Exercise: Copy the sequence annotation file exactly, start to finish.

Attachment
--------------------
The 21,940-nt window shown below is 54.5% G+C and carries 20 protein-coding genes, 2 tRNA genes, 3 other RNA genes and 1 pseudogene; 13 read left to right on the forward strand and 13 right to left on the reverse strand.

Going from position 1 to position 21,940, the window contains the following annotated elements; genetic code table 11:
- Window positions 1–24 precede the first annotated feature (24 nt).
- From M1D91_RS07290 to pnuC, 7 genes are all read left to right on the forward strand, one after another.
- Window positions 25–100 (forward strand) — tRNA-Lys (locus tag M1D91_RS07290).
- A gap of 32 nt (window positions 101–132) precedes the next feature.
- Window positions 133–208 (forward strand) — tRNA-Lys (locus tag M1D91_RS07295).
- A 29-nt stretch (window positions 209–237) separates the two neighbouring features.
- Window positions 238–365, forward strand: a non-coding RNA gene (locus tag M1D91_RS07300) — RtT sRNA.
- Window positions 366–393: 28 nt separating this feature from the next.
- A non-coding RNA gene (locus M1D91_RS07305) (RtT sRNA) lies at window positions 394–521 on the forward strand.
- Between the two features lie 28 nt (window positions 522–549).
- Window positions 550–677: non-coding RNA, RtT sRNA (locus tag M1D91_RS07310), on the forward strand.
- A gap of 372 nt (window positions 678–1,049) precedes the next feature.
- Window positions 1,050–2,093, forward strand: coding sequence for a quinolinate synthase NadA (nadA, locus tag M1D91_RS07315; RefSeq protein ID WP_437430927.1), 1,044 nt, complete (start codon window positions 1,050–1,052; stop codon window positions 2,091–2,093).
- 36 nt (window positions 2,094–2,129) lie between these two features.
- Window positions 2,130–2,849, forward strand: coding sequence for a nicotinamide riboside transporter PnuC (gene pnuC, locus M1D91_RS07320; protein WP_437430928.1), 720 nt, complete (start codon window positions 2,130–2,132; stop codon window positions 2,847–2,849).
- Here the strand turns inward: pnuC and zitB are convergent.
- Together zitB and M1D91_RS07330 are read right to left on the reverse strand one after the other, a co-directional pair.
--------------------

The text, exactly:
The 21,940-nt window shown below is 54.5% G+C and carries 20 protein-coding genes, 2 tRNA genes, 3 other RNA genes and 1 pseudogene; 13 read left to right on the forward strand and 13 right to left on the reverse strand.

Going from position 1 to position 21,940, the window contains the following annotated elements; genetic code table 11:
- Window positions 1–24 precede the first annotated feature (24 nt).
- From M1D91_RS07290 to pnuC, 7 genes are all read left to right on the forward strand, one after another.
- Window positions 25–100 (forward strand) — tRNA-Lys (locus tag M1D91_RS07290).
- A gap of 32 nt (window positions 101–132) precedes the next feature.
- Window positions 133–208 (forward strand) — tRNA-Lys (locus tag M1D91_RS07295).
- A 29-nt stretch (window positions 209–237) separates the two neighbouring features.
- Window positions 238–365, forward strand: a non-coding RNA gene (locus tag M1D91_RS07300) — RtT sRNA.
- Window positions 366–393: 28 nt separating this feature from the next.
- A non-coding RNA gene (locus M1D91_RS07305) (RtT sRNA) lies at window positions 394–521 on the forward strand.
- Between the two features lie 28 nt (window positions 522–549).
- Window positions 550–677: non-coding RNA, RtT sRNA (locus tag M1D91_RS07310), on the forward strand.
- A gap of 372 nt (window positions 678–1,049) precedes the next feature.
- Window positions 1,050–2,093, forward strand: coding sequence for a quinolinate synthase NadA (nadA, locus tag M1D91_RS07315; RefSeq protein ID WP_437430927.1), 1,044 nt, complete (start codon window positions 1,050–1,052; stop codon window positions 2,091–2,093).
- 36 nt (window positions 2,094–2,129) lie between these two features.
- Window positions 2,130–2,849, forward strand: coding sequence for a nicotinamide riboside transporter PnuC (gene pnuC, locus M1D91_RS07320; protein WP_437430928.1), 720 nt, complete (start codon window positions 2,130–2,132; stop codon window positions 2,847–2,849).
- Here the strand turns inward: pnuC and zitB are convergent.
- Together zitB and M1D91_RS07330 are read right to left on the reverse strand one after the other, a co-directional pair.